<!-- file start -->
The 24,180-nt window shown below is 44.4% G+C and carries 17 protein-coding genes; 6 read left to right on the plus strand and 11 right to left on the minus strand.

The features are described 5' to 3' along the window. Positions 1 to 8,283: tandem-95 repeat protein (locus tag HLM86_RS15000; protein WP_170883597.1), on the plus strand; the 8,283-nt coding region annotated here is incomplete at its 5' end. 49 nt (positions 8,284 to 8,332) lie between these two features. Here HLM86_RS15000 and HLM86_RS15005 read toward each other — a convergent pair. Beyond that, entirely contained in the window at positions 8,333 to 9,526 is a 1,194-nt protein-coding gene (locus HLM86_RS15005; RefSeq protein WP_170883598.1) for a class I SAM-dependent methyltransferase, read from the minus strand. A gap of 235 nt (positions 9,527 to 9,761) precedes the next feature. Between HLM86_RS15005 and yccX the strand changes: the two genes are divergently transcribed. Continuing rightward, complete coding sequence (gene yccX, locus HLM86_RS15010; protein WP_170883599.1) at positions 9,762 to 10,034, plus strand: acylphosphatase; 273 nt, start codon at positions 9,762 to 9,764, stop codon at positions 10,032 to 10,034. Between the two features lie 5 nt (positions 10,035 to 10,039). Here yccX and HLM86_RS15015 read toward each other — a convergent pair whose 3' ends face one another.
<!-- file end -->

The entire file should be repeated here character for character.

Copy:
The 24,180-nt window shown below is 44.4% G+C and carries 17 protein-coding genes; 6 read left to right on the plus strand and 11 right to left on the minus strand.

The features are described 5' to 3' along the window. Positions 1 to 8,283: tandem-95 repeat protein (locus tag HLM86_RS15000; protein WP_170883597.1), on the plus strand; the 8,283-nt coding region annotated here is incomplete at its 5' end. 49 nt (positions 8,284 to 8,332) lie between these two features. Here HLM86_RS15000 and HLM86_RS15005 read toward each other — a convergent pair. Beyond that, entirely contained in the window at positions 8,333 to 9,526 is a 1,194-nt protein-coding gene (locus HLM86_RS15005; RefSeq protein WP_170883598.1) for a class I SAM-dependent methyltransferase, read from the minus strand. A gap of 235 nt (positions 9,527 to 9,761) precedes the next feature. Between HLM86_RS15005 and yccX the strand changes: the two genes are divergently transcribed. Continuing rightward, complete coding sequence (gene yccX, locus HLM86_RS15010; protein WP_170883599.1) at positions 9,762 to 10,034, plus strand: acylphosphatase; 273 nt, start codon at positions 9,762 to 9,764, stop codon at positions 10,032 to 10,034. Between the two features lie 5 nt (positions 10,035 to 10,039). Here yccX and HLM86_RS15015 read toward each other — a convergent pair whose 3' ends face one another.